the snake which holds our house together









    the snake which holds our house together
    winds itself around my dominant arm.
the same arm which
took on the form of a disfigured wing
when I was telling myself I couldn’t fly,
                                 the same arm I then used  
                                 to punch a hole
 through the darkest corner of my mind,

    finally allowing sunlight to beam
down, letting the shoulder of that arm
relax.

                I use this hand to write, so I know it has power.

A long time before this, I decided that words didn’t have  power.
                    My throat, perhaps choked
                    by my dominant hand, was blocked as a consequence.

    At the time I couldn’t feel my hands,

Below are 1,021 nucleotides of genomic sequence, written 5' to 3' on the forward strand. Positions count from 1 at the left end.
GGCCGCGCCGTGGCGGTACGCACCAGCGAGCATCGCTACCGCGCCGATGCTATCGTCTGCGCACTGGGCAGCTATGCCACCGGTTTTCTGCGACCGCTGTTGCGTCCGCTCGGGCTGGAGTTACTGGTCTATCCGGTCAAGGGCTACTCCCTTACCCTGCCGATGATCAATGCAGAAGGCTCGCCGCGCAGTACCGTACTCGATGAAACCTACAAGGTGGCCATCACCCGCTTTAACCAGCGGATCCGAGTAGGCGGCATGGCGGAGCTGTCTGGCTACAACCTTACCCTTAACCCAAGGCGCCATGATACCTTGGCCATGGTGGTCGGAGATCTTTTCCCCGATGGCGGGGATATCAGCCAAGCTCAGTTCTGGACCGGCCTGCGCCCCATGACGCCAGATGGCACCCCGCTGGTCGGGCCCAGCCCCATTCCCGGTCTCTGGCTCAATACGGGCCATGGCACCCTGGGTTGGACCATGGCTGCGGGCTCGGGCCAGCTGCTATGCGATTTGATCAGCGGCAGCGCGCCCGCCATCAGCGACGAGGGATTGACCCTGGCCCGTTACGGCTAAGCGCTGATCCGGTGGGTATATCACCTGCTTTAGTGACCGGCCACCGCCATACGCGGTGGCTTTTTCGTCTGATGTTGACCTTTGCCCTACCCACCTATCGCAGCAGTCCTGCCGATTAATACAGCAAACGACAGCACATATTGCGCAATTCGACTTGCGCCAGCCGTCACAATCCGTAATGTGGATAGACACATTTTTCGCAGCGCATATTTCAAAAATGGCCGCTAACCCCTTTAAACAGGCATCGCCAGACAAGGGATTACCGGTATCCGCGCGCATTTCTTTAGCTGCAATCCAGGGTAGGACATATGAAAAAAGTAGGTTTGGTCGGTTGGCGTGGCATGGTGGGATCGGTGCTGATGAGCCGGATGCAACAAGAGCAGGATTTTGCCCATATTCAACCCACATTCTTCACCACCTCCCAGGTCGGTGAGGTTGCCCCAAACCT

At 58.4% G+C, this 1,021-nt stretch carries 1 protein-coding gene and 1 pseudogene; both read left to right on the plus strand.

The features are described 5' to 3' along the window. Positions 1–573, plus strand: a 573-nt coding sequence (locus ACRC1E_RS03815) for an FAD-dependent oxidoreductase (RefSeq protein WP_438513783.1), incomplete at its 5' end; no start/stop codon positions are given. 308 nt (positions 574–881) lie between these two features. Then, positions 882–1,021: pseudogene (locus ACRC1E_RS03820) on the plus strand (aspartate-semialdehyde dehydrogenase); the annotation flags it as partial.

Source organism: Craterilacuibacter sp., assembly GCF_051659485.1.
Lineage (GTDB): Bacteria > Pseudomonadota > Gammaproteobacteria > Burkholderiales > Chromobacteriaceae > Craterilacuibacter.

so I didn’t know this was happening.

 Instead of feeling,
               I would stare into the dark corner
 waiting for the sensation to end.
So
 I thought I lost use of my hands.

(With this in mind, can a clock with no hands
tell time?)  

    If a clock tells the wrong time,
    you should always remove the hands – it
    would be better to put it out of its misery
    of the knowledge that it will never function
    like the other clocks do–
    clear in their purpose;
    or in full control
    of their executive function.
    A handless clock is free then, to reflect
    only
    a timely reminder
    of a clockless future.

the snake which encircles our planet
       has no time to wait for later
     because later is now and before
        so the wait would be forever





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